Haiti's citizens have been content to allow crooked government criminals to govern them. They have been overpopulated by adhering to a religion that promotes no birth control. The citizens of Haiti have destroyed all their trees, and have not been interested in educating their children. Haiti is a country that is an example of a welfare country that has depended on the charity of other countries for its survival, but little of this charity reached those that needed it because of the corrupt governmental officials which have grown rich off this charity from countries like America. They await more of it now. Years of the problems stated in this post will cause the citizens of a country to have no hope of a future which involves self determination/self help, and you are seeing the results of it now. Haiti spends its money before it gets it. Does this sound familiar to our current condition?



posted on Jan, 15 2010 @ 01:42 AM
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Another important reason from someone else:

What really happened is Haiti was a French, slave plantation based economy while the Dominican Republic was Spanish based. While normally the French did a good job at integrating with the local population, Haiti had an extremely disproportionate amount of slaves, roughly 90% of the entire island's population was slave. The Dominican Republic did NOT have such a disparity, with roughly 50-60% being slave while the rest were Spaniards and some indigenous peoples.

Haiti, under French control, actually was the number 1 producer of Sugar in the entire world, it was an EXTREMELY successful plantation economy that thrived. During the French Revolution, Haiti was cut off from France and then the trouble began. The slaves, obviously pissed off at being slaves, decided to revolt and kill everyone who was not black and establish the first black nation.

Only problem was, in the process of killing everyone who was not black, the Haitian slaves also destroyed everything the colonizers had ever built, all the infrastructure of the French plantation economy was destroyed and left Haiti with nothing on it. The reason it is so destroyed today is because wood is used by Haitians as charcoal because they lack anything else to use as charcoal. Cutting down trees constantly for hundreds of years has produced that distinctive 'brown' color on their side of the island while the Dominican Republic is still lush, green, and economically stable.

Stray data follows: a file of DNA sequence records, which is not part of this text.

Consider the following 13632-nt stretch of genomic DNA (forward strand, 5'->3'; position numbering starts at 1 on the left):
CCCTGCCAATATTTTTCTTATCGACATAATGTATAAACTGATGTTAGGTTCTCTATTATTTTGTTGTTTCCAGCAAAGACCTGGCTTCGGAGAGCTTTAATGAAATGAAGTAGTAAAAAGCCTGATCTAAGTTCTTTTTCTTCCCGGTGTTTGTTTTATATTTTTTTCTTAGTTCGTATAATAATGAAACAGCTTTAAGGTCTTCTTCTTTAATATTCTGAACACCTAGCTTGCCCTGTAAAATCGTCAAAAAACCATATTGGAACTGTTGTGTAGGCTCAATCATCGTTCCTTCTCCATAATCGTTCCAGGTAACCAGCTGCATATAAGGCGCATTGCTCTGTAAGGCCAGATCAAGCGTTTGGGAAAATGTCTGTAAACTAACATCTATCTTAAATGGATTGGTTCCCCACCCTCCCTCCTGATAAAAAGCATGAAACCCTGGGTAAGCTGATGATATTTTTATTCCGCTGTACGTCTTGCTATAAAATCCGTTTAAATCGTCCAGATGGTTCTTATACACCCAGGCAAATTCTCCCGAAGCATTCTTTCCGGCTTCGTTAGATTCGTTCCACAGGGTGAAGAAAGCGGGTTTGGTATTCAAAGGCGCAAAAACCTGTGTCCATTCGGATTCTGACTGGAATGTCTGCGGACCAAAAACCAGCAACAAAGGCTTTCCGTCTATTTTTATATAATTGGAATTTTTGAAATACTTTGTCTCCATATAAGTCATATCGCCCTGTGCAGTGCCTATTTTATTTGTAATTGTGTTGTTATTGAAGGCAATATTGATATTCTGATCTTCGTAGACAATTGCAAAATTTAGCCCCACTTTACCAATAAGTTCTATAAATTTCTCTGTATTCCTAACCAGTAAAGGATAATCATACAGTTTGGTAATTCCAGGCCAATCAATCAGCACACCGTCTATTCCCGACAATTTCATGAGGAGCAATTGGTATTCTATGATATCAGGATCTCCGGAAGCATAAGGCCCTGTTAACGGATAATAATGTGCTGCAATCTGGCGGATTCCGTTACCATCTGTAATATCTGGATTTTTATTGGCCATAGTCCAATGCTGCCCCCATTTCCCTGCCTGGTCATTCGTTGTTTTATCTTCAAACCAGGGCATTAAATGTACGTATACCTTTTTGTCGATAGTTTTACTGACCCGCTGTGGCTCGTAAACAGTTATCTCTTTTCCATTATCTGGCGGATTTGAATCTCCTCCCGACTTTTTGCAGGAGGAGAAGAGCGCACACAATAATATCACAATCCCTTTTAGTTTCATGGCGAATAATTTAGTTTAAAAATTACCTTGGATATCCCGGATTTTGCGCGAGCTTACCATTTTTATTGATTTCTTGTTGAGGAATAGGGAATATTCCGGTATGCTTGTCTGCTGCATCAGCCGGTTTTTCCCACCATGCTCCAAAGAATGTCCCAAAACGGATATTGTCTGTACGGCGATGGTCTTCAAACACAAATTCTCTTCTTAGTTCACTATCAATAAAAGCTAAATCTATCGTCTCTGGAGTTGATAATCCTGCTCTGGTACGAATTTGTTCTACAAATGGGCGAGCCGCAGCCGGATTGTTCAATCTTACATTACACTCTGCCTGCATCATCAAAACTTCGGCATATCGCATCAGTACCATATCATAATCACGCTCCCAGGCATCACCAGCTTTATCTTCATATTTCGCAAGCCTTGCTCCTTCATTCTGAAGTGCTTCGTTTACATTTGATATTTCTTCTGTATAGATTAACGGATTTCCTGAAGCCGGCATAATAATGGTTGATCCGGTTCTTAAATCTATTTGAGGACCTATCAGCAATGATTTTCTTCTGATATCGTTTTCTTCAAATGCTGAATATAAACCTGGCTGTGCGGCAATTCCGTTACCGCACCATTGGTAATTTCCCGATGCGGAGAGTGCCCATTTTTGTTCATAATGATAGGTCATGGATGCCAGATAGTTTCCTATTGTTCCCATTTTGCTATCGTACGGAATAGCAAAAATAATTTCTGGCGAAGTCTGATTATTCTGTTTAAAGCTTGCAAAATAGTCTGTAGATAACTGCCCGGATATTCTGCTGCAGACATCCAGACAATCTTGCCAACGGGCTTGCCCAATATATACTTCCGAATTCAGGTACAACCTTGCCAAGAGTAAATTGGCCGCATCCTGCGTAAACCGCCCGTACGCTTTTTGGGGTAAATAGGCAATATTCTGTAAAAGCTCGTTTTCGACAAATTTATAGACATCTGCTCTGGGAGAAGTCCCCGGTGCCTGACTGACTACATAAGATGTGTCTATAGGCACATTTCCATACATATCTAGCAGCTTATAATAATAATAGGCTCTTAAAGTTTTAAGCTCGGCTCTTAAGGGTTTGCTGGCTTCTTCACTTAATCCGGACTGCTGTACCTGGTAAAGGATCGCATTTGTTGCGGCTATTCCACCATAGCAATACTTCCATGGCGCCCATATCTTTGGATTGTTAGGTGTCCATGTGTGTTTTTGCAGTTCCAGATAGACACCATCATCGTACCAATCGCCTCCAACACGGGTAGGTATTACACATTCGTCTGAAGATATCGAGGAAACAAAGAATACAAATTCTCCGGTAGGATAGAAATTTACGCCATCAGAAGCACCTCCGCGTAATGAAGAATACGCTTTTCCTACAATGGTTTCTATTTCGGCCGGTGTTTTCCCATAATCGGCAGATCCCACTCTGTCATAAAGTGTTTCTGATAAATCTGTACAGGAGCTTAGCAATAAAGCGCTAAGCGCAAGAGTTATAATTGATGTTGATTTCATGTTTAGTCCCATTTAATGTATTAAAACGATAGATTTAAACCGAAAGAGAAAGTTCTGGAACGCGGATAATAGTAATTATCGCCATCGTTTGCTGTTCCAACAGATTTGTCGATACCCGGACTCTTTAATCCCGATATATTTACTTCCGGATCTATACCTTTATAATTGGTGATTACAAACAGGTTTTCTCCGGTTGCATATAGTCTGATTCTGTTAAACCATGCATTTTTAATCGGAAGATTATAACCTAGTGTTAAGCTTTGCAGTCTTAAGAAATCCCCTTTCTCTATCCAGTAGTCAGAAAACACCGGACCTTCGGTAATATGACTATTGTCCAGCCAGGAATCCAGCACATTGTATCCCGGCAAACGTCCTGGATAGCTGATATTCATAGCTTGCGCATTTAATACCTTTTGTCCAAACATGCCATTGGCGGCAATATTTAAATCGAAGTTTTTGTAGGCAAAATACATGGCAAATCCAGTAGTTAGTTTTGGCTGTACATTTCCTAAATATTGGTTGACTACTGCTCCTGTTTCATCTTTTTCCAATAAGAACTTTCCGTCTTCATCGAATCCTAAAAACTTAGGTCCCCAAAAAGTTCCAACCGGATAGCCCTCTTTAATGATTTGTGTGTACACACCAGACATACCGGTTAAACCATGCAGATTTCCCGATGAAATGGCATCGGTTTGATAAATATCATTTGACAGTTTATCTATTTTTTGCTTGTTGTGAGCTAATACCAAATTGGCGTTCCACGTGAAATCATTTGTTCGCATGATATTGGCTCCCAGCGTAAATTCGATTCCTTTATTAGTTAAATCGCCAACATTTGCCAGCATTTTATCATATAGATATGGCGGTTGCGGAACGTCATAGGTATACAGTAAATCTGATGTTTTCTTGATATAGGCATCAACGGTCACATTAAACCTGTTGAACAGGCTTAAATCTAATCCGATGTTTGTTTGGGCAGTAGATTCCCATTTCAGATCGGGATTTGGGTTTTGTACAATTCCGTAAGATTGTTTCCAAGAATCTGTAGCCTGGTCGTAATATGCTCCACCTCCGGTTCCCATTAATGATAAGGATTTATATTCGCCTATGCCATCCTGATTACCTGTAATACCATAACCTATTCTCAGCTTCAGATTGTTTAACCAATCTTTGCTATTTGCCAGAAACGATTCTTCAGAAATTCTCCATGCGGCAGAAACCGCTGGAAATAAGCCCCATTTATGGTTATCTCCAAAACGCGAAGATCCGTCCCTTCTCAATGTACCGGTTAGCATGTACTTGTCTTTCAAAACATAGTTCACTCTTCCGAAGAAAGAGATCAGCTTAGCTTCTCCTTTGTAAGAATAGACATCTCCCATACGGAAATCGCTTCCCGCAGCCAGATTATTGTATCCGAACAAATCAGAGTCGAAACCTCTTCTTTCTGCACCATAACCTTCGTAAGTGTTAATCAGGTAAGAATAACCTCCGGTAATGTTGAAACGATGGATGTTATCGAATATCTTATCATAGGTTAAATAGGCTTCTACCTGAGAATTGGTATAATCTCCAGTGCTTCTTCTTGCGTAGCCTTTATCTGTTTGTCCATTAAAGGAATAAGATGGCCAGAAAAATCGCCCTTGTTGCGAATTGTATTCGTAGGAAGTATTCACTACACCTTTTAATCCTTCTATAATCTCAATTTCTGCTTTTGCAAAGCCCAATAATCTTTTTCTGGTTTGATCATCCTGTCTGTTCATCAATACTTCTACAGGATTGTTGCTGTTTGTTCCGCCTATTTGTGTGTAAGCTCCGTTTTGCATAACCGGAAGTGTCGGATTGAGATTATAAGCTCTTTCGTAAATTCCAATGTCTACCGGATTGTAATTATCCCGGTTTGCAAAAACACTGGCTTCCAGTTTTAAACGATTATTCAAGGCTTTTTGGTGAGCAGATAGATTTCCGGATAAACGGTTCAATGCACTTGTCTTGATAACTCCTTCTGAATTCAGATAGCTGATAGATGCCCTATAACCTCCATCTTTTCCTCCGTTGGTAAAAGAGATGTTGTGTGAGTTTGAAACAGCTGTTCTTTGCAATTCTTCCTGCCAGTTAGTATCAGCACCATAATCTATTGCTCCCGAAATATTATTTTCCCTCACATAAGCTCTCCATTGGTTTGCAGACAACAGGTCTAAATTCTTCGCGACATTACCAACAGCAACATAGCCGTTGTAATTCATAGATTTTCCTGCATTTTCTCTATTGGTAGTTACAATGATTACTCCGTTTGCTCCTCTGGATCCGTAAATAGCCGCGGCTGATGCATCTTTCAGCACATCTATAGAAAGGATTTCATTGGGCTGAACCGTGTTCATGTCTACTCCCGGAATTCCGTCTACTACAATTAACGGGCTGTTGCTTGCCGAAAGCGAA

If I had to sum it up, Haiti's extremely disproportionate slave population, the damage done by the revolution, and lack of education (due to being ex-slaves) is what has caused Haiti's current economic situation.

[edit on 15-1-2010 by Zosynspiracy]



posted on Jan, 15 2010 @ 01:44 AM
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Did you catch that last part? In the process of killing everyone off they also destroyed their own infrastructure? LMAO! Sounds like some of the inner cities in America or the LA riots. Destroy your own neighborhood because you are pissed off?



posted on Jan, 15 2010 @ 01:56 AM
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reply to post by Zosynspiracy
 


I caught the last part and this part also

"Haiti's citizens have been content to allow crooked government criminals to govern them. "

Sounds familiar.



posted on Jan, 15 2010 @ 01:59 AM
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Well...about their poverty and overpopulation....aren't they mainly Catholic?



posted on Jan, 15 2010 @ 02:54 AM
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reply to post by hadriana
 


80% supposedly but also a good majority practice voodoo.



posted on Jan, 15 2010 @ 01:14 PM
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With its rich delta soil and a year-round growing season, Haiti's famous agricultural region seems capable of feeding the entire Caribbean.

But Haiti is a net importer of food, spending about $400 million last year on purchases from abroad. The World Food Programme runs child nutrition and "food for work" operations. And fields in the nation's breadbasket, Artibonite Department, have been periodically swamped by flash floods and mud washed by tropical downpours off barren hillsides.


www.nytimes.com...

Can't help but wonder why world organizations haven't forced the Haitians to revive its agriculture industry instead of relying on food being imported in?